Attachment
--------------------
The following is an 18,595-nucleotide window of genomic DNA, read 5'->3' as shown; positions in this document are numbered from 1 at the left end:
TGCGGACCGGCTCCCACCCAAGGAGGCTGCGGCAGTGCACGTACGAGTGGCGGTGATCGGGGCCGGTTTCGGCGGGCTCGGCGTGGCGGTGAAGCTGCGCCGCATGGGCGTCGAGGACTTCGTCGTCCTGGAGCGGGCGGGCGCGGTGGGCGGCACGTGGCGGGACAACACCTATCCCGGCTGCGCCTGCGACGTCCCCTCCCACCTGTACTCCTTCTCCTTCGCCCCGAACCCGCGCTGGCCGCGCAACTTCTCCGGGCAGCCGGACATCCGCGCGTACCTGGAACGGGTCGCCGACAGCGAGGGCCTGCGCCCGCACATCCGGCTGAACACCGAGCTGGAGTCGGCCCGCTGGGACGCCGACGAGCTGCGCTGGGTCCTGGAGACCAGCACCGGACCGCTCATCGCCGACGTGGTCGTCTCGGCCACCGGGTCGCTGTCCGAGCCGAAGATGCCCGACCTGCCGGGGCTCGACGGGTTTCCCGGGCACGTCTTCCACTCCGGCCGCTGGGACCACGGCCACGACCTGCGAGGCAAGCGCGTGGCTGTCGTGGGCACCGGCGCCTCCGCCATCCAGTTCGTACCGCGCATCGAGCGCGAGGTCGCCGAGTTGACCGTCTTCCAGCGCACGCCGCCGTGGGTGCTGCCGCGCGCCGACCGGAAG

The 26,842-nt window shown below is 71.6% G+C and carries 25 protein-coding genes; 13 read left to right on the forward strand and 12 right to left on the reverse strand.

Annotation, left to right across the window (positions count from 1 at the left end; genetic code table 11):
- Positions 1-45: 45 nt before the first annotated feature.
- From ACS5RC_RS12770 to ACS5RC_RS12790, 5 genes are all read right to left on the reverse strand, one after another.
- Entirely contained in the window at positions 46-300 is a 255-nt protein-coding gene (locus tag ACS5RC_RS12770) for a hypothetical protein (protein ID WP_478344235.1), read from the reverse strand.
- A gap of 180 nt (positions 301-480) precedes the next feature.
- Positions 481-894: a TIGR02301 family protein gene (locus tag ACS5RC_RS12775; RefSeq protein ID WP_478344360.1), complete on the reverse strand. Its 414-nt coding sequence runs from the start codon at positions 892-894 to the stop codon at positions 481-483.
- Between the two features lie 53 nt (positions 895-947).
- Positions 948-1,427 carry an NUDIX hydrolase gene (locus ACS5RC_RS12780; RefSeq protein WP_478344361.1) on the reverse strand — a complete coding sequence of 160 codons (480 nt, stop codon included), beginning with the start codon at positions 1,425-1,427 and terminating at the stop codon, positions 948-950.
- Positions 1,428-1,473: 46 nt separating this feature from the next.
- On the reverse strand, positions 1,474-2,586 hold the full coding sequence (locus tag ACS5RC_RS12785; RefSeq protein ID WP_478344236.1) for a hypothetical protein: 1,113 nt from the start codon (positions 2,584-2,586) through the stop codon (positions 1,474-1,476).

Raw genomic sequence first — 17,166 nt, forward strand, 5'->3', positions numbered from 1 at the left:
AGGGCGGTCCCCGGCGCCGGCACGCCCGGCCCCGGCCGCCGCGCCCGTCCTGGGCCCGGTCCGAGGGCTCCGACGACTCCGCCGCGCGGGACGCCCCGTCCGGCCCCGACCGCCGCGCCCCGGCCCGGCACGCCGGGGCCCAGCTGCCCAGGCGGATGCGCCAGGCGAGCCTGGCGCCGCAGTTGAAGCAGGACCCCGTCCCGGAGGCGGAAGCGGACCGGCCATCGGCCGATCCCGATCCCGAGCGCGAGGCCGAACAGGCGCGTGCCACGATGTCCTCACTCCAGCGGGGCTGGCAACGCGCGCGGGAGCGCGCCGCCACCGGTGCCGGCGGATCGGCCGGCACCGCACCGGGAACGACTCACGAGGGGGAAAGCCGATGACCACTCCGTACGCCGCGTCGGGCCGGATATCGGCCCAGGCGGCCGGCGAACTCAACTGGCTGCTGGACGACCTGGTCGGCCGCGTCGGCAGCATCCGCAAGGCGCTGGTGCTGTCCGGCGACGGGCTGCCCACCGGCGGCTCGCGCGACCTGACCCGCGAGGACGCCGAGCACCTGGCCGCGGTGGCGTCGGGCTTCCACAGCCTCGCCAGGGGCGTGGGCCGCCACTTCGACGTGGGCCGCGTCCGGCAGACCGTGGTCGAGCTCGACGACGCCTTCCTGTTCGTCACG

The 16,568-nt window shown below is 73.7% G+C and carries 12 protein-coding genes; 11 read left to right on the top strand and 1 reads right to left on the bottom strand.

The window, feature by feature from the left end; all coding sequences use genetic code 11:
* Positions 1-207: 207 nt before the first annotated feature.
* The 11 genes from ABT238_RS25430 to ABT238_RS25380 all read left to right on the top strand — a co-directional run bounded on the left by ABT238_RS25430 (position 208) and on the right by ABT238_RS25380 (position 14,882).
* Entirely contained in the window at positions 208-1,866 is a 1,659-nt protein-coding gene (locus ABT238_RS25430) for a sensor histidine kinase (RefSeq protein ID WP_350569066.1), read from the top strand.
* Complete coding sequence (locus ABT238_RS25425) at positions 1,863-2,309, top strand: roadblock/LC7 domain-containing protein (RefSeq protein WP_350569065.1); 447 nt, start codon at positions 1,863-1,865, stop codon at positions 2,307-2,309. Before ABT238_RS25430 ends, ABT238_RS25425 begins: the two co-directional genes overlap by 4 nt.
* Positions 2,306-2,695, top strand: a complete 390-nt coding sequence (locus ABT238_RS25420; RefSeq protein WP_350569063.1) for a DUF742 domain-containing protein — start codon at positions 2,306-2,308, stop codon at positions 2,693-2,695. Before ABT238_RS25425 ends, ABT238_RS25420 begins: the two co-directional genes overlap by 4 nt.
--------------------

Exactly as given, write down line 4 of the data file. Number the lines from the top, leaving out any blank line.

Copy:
Annotation, left to right across the window (positions count from 1 at the left end; genetic code table 11):